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EYOS Expeditions
33 followers -
World's foremost provider of superyacht expeditions
World's foremost provider of superyacht expeditions

33 followers
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From our friends at Triton Submarines... What's next?
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Only 540 miles from the North Pole, our expedition team came across this lone polar bear amidst the pack ice this week. Photo by R. White
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With the Arctic season well underway, images are coming back from the field of amazing encounters with the megafauna of Svalbard. EYOS Guide Richard W. reports that they found six bears on a bearded seal kill-- two adult females, each with two cubs.
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Following this week's annual IAATO conference, Director of Expedition Operations Kelvin Murray discusses safeguarding the Arctic and Antarctic:
https://impact4all.org/safeguarding-the-arctic-an-intervie…/
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Boat International explores the teamwork between EYOS, Alucia Productions and the BBC that made Blue Planet II's stunning Antarctic footage possible.
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Why was our Director of Expedition Operations given this knife by the Canadian Coast Guard? Learn more about our preparations for each Arctic season and the partnerships we develop. http://bit.ly/2g8DmnG
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As an Arctic expedition season draws to a close, attention turns to the next Antarctic expedition season. The penguins are waiting...
Image by @richthebirder
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Congratulations to EYOS Expedition Leader Justin Hofman for being a Finalist in the Wildlife Photographer of the Year competition with the Natural History Museum in London. The image can be seen at the Museum starting October 20th and then will travel the world as part of their show.

Justin describes the moment he captured the photo: "We were snorkeling off the island of Sumbawa, enjoying a surprisingly healthy reef considering the proximity to a nearby town. After a short time the tide started to turn, and with it came this delightful little sea horse spotted by legendary wildlife spotter (and fellow EYOS Expedition Leader) Richard White. At first the sea horse was on its own but then some sea grass came into the area. The tiny fish would move from one blade of sea grass to the next, almost like it was hopping along in the choppy water. Eventually larger pieces of debris drifted over the reef and with it came trash and pollutants. The sea horse grabbed onto a wispy piece of plastic, which actually made for a better photo, for a short while before deciding on this water-logged cotton swab. It was the most important wildlife scene I've ever documented and one that I had hoped would resonate with people."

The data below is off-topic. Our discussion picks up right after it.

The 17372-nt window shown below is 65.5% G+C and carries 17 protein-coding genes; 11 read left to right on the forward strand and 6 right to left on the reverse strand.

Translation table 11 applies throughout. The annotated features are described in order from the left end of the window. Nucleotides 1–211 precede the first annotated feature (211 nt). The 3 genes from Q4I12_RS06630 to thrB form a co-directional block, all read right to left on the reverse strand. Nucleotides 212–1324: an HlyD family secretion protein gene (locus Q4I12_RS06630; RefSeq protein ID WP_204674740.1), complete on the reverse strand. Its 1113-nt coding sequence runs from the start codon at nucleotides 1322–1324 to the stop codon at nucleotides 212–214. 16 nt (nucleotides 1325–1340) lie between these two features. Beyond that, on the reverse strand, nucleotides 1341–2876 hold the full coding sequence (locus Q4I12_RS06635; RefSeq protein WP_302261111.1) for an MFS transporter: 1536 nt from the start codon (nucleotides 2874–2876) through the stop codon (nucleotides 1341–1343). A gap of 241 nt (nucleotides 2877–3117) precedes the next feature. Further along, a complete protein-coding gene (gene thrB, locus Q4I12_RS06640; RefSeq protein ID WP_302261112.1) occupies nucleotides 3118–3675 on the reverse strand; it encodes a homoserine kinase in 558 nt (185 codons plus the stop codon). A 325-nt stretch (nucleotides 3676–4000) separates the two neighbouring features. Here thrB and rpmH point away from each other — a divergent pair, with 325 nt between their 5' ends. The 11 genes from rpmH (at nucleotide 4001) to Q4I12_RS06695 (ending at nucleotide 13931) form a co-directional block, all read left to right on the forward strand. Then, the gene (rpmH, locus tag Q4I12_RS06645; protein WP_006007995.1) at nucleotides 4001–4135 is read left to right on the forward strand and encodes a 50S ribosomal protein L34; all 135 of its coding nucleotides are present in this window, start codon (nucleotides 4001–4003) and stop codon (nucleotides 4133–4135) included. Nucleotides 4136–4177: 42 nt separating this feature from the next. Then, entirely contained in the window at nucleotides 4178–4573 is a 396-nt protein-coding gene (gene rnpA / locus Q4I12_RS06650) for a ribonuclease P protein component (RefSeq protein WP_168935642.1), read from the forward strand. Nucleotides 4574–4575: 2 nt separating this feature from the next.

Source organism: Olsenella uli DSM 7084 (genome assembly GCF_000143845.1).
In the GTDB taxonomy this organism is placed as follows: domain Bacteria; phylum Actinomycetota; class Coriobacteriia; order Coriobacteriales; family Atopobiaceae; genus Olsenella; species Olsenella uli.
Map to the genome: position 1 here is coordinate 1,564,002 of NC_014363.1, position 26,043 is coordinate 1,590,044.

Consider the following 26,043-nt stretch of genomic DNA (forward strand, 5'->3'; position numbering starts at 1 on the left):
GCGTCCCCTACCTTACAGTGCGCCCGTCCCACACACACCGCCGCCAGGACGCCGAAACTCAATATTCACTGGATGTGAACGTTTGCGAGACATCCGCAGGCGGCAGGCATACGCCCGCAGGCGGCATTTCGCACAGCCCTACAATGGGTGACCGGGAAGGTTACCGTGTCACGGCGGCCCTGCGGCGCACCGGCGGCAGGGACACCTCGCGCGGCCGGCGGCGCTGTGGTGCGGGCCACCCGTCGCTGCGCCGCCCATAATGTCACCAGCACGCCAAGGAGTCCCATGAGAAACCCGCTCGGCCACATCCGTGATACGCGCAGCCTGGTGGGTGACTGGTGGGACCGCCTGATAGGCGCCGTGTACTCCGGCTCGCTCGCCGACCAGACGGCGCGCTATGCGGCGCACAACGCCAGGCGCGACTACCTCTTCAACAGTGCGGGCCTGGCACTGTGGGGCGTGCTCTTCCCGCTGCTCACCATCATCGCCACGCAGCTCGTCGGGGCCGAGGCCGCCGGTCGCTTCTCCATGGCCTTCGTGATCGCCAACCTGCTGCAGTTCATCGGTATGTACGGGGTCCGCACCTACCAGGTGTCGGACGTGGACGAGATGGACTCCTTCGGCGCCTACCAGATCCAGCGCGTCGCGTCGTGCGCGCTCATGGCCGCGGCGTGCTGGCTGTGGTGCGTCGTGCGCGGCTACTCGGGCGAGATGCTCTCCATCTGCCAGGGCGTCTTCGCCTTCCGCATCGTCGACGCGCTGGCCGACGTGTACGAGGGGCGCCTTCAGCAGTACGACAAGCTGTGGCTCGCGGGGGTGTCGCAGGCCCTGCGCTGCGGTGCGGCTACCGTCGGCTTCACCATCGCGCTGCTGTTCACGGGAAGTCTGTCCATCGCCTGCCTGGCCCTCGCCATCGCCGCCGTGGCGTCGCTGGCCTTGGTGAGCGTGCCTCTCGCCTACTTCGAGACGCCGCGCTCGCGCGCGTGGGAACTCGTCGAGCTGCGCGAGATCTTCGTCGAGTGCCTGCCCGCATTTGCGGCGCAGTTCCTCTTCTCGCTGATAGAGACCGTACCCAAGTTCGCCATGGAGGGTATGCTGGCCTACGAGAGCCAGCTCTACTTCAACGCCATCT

#wpy53 @nhm_wpy
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Paradise found. They write romance novels about places like this. One of the quaint eco lodges dotted throughout Melanesia. This one in the beautiful Marovo Lagoon, is a place for those seeking solitude and a genuine off the grid existence, while supporting the local economy in this far flung regions. Absolute bliss. Photo: Ange Pennefather
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This Sepik warrior, stands tall and proud as the world around him changes at a rapid pace. Papua New Guinea's transition to keep up with the modern times is seeing cultures like this lost in the crossfire. It's our hope that small scale, non-invasive tourism can help preserve these vanishing cultures. Photo by Ange Pennefather
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